August 2: Resting, Denali info & Huskies
We woke up late, still exhausted from the previous 2 days. It was nice to relax again, while catching up on some work, emails and laundry. In the afternoon we checked out the visitor centres at the beginning of the only road into the park. The Denali park road (not to be confused with the Denali Highway, which we will cycle the next week), is a dead-end road that goes on for about 90 miles. It is forbidden for regular vehicles (cars, RV’s) after mile 15, but cyclists are allowed, as long as they pay the park fees. There are special camper buses that can take two bicycles as well as a lot of backpackers and it is actually cheaper to take that bus to the end of the road than a regular tourbus.
We decided that we would catch the Camper Bus into the park and then cycle back down the road. There are two options to camp along the road: you can reserve a paid spot on one of the 3 or 4 official campsites or you can go ‘backcountry camping': The wilderness areas next to the road is divided into different sections and you can get a free permit to hike and camp in one of the sections, as long as there are still spaces, as they limit the impact on nature.
This is a great way to see the park, you can meet bears and caribou on every corner. The sections where there are known families of wildlife, like bears with cubs or a fox-den, are closed off for camping and hiking. We reserved the bus out and two sectors for backcountry camping, so we could stay in the park for 3 days.
July 24 – July 29: resting & recovering in Fairbanks
We spent almost a week in Fairbanks, relaxing and catching up on resting, washing, shopping & working. Besides the overwhelming abundance of We were pleasantly surprised food-wise on two occasions. First the day after we arrived at Ericka’s place, they celebrated Miles’ b-day and we were invited to share the pizza, coke and pie and meet some of their family.
The next day we went out to see a bit more of Fairbanks and we cycled around the town visiting some places along the way like the lovely Farmer’s market, selling extremely expensive but . There were no video camera batteries for my camcorder anywhere in the city, so not sure if and what I can film before the next big city, which is Vancouver, 4000km away…
At the end of the day we visited the Pioneer Park, a place for tourists and locals to hang out. It is a bit corny, but they preserved and moved some of the oldest houses of Fairbanks here. We noticed a lot of people eating and unconsciously followed them to the source. We ended up at a set of tables, covered with fresh fruit, salad, chocolate cake, chips and meat. Besides it were a few large containers filled with cans of soft drinks, it was biketravellers’ heaven.
21st July, a long and tough B-day party!
I went to sleep at the Arctic circle age 37 and woke up being 38, great place for a b-day. The road that Ivana had spotted had a name, which is always bad news. It was called the ‘Beaver Slide’ which could be pleasant in different contexts, but in our case it meant 3km of steep uphill cycling at a 10% grade. The asphalt had ended, so we were back on mud and gravel and the returning rain made it even more difficult.
The rain and hills did not stop all day but still we were in a good mood. Just when we thought we had enough hills, we entered the area which was called ‘The Rollercoaster’ and it deserved its name. We had been warned beforehand by some people as the big trucks cannot slow down on these hills and cannot avoid us well. In order to get up the next hill, they have to go full speed down, else they will not make it.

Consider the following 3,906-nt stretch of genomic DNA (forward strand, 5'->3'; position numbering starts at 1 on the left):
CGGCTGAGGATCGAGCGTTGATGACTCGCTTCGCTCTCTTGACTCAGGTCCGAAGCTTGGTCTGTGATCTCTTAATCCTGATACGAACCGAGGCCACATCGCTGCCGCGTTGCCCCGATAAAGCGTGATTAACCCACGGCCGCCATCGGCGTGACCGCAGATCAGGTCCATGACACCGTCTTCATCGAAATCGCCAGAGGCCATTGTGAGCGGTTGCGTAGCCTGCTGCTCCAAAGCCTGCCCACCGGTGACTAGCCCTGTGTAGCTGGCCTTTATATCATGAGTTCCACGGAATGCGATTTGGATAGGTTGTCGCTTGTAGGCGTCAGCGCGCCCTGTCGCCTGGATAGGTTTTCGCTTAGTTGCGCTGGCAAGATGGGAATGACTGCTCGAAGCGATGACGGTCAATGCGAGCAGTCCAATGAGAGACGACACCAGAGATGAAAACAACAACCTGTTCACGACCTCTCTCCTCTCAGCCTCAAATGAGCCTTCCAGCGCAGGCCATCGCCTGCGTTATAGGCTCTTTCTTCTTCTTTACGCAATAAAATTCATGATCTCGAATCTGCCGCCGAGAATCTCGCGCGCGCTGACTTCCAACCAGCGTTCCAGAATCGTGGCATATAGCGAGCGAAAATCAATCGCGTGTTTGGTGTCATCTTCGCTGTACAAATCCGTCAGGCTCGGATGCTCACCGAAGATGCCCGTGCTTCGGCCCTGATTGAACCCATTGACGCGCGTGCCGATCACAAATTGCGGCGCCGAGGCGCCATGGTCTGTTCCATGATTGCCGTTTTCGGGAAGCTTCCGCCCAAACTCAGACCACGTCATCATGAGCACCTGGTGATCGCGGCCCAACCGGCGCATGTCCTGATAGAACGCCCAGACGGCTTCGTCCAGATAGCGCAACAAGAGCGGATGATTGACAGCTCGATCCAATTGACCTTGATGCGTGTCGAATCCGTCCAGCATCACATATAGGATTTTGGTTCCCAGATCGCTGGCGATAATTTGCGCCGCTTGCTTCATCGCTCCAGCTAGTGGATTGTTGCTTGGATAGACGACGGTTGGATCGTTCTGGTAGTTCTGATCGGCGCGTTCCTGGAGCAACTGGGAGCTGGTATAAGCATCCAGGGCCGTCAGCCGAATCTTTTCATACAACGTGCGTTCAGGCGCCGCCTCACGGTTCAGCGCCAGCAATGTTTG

Well, on a fully loaded bike you cannot go down at full speed as you will break it, so we usually start braking at about 50km (30mi)/hrs speeds when on the mud and gravel as there are potholes everywhere. This means that we cannot make it back uphill, and many times we had to get off the bike and push it up.
Just when I was pushing my bike on part of the Rollercoaster, called the Sand Hill, I noticed something moving on the side of the road and I stopped pushing. A large dark brown shape swiftly crossed the muddy road, some 20 meters/70 feet in front of us. Read more
After all the planning, we were anxious to get on the plane. Romke again suffered sleep deprivation because of our trip and woke up with us and took our bikes and all bags to Schiphol airport at 5 in the morning. It was raining cats and dogs (or lions and hyenas as we use to say in Tanzania, but that is a different post about our preparations that we still have to write
We had booked with Condor airlines, but the first leg (Amsterdam to Frankfurt) is executed by Lufthansa. It was a messy check-in, but while we were busy preparing our bikes for the transport, we were pleasantly surprised to meet up with our friend Bas. He works on a project at the airport, heard we were leaving and came in a few hours early to boost our sense of humour as always
Condor had been nice to us by allowing extra luggage, free transportation of our bicycles and the lowest ticket price.
One of the best things they offer is cheap international one way tickets. somehow all major airlines charge more for a one way ticket than a return ?!? Anyway, as we try to minimize our flying because of environmental impact, we were also happy to find out that Condor flies directly from Europe to Canada/Alaska instead of going through major hubs in the lower 48. This makes the trip shorter and therefore cleaner.
The Lufthansa part was great, the check-in easy and the on board service friendly. We could check our luggage all the way through to Fairbanks, so at the huge -and customer unfriendly- Frankfurt airport, all we had to do is get new boarding passes for the 2nd flight. Well, it turned out that is was lucky that we had a 3 hour lay-over, as we needed it between walking from one end to another and queuing up at Condor..
The flight itself was basic, no personalized TV, but I can live with that in exchange for a few hundred euros saved. Besides, we crashed (no pun intended) in our seats the moment we sat down and only woke up for drinks and meals… The food was nice and the views (perfectly announced by the friendly pilot when applicable) were outstanding, seeing the Norwegian coastline, Jan Mayen island & volcano, Greenland and Northern Canada, before we stopped for a while in Whitehorse, Canada. Another hour later we touched down in Fairbanks, Alaska, just a few degrees south of the polar circle.